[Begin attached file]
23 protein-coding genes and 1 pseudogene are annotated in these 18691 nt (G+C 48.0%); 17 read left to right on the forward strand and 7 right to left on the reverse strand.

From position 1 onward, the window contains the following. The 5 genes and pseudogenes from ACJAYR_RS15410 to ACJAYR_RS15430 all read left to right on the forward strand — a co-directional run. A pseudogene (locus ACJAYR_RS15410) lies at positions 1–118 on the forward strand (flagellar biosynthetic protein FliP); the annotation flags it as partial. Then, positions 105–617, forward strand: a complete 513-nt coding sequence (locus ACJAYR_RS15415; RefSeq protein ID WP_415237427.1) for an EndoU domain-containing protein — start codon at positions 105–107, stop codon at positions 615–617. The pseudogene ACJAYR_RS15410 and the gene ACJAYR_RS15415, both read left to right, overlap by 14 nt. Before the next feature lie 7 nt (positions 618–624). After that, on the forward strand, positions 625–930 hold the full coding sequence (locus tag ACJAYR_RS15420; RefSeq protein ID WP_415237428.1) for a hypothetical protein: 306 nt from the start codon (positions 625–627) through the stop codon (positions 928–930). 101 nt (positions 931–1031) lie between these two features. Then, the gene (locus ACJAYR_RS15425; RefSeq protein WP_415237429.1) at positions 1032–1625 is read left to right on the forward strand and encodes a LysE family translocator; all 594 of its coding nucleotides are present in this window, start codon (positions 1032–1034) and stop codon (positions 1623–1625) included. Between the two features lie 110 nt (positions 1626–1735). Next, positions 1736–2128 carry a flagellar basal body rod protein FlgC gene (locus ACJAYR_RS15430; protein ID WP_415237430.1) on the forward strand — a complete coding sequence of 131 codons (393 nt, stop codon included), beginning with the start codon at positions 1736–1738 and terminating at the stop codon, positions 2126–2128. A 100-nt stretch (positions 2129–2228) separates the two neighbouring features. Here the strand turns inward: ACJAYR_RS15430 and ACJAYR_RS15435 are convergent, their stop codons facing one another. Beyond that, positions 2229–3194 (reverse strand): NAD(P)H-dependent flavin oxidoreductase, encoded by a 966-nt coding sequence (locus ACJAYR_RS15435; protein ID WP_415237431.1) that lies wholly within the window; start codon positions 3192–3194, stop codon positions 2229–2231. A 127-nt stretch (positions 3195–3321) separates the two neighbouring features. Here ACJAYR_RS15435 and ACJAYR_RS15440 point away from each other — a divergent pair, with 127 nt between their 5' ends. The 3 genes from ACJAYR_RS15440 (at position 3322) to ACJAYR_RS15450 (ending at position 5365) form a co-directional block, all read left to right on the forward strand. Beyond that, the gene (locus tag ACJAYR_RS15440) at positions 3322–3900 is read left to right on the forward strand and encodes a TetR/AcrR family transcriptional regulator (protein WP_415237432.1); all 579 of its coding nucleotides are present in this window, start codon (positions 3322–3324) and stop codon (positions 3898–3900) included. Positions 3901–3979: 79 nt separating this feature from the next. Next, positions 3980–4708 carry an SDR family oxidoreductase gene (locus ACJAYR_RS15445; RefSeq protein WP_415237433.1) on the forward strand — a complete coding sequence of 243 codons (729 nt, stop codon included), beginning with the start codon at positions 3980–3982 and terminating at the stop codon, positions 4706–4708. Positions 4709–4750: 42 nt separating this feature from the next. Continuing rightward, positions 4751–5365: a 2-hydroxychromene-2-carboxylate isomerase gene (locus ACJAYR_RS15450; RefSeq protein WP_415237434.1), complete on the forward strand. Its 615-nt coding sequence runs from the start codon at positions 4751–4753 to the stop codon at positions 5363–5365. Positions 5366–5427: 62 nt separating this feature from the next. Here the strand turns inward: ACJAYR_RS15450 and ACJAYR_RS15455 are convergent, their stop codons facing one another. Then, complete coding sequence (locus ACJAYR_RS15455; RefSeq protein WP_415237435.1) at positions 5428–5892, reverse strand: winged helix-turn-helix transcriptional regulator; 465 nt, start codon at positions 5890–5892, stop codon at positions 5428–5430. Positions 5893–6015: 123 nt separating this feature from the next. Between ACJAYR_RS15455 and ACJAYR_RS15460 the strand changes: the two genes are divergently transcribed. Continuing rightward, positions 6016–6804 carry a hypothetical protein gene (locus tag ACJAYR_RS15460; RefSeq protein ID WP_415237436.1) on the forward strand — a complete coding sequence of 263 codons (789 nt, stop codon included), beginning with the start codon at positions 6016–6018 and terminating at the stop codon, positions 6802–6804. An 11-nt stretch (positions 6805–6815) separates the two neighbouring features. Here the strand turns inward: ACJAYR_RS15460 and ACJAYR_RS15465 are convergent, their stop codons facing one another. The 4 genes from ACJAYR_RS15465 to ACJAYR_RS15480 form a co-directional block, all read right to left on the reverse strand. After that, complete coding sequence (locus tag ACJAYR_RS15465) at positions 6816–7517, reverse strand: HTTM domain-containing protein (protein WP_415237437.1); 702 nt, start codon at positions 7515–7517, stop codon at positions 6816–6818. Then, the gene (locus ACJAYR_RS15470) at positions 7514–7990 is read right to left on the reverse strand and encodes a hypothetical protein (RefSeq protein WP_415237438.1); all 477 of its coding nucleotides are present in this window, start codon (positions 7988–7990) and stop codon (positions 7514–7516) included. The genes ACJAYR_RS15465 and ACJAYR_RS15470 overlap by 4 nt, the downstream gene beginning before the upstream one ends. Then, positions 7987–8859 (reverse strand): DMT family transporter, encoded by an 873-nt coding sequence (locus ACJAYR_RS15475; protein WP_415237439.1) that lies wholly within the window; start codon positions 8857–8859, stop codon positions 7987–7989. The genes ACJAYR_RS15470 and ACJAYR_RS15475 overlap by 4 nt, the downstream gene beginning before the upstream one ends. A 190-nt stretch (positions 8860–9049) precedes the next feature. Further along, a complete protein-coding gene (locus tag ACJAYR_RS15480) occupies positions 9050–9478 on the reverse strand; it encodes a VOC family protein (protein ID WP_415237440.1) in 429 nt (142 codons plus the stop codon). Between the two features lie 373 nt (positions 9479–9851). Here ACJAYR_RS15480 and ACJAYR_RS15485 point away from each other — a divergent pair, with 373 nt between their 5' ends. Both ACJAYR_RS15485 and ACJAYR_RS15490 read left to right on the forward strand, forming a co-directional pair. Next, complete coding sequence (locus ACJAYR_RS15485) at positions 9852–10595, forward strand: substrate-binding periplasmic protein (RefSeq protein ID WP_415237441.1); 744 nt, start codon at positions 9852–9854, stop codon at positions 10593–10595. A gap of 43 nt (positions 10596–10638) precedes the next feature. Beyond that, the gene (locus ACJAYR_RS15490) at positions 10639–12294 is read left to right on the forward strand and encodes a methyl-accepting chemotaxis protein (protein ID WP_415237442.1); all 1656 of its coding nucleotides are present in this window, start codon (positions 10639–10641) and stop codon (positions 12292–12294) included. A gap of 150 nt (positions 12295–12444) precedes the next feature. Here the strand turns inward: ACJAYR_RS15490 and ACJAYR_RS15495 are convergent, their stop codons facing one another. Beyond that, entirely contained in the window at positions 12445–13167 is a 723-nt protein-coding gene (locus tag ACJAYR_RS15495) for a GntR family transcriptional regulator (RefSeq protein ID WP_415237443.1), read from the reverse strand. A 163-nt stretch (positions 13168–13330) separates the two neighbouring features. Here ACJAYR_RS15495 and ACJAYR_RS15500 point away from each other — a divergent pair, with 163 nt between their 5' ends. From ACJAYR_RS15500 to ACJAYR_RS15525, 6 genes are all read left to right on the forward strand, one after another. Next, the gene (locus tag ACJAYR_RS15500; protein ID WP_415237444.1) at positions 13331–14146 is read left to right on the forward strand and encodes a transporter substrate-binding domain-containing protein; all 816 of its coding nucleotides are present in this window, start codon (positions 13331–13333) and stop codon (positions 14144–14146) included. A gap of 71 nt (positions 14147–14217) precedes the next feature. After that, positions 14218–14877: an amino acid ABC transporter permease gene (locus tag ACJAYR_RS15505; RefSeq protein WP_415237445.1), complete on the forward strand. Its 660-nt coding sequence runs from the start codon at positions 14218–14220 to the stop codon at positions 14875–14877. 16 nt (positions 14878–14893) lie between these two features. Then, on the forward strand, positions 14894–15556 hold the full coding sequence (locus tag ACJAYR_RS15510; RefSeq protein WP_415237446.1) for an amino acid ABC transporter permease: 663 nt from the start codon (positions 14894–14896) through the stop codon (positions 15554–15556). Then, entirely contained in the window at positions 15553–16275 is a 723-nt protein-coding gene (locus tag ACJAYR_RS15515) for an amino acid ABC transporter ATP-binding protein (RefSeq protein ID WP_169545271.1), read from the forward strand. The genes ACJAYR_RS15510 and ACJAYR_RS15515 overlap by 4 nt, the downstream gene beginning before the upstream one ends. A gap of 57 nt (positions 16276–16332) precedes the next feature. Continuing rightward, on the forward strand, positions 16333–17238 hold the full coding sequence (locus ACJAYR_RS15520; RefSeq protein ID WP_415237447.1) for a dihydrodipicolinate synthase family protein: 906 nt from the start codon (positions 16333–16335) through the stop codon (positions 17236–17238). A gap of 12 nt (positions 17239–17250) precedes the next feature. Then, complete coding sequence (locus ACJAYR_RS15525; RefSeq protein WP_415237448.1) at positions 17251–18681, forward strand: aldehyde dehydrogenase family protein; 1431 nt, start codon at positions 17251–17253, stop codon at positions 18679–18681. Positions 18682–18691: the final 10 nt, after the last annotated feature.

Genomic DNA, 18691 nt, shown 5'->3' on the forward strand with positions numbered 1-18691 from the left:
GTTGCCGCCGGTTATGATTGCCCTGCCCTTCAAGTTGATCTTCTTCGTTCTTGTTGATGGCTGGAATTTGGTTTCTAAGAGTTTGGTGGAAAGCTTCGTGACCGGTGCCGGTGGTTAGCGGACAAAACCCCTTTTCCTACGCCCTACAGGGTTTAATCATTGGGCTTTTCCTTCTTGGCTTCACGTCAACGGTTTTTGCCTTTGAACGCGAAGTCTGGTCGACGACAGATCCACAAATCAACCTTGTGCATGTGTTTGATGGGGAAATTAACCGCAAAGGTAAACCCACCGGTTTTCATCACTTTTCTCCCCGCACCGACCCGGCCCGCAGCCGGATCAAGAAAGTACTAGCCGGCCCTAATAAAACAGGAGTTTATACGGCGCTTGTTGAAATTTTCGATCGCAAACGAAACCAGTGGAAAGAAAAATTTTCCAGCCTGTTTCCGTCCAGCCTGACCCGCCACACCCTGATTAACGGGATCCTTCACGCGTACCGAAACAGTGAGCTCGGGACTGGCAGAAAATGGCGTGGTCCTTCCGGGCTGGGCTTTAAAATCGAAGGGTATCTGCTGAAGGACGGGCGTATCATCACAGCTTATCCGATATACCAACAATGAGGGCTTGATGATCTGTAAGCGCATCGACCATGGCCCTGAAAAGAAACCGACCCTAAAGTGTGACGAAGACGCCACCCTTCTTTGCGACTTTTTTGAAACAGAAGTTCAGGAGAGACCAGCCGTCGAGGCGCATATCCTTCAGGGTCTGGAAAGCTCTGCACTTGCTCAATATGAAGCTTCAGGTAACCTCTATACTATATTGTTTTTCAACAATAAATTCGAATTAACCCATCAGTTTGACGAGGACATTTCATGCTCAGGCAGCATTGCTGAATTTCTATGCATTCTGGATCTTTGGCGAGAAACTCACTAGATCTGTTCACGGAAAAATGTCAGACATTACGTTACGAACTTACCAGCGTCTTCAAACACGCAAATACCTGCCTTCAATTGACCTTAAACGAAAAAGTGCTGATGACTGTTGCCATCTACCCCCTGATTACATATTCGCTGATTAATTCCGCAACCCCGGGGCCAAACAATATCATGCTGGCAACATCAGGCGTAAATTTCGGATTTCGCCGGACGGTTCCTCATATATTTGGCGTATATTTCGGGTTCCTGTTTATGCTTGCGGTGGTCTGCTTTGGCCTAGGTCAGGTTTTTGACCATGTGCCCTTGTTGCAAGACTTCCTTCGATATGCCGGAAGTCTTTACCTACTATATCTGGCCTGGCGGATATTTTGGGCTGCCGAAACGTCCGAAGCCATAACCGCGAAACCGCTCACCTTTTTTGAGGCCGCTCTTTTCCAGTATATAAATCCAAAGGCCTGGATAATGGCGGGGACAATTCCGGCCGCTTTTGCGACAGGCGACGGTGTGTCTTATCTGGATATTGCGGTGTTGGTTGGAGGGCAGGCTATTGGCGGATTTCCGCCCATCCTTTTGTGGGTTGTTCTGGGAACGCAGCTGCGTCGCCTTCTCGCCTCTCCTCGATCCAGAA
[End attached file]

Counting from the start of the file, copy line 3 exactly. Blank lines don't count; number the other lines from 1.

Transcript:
Genomic DNA, 18691 nt, shown 5'->3' on the forward strand with positions numbered 1-18691 from the left: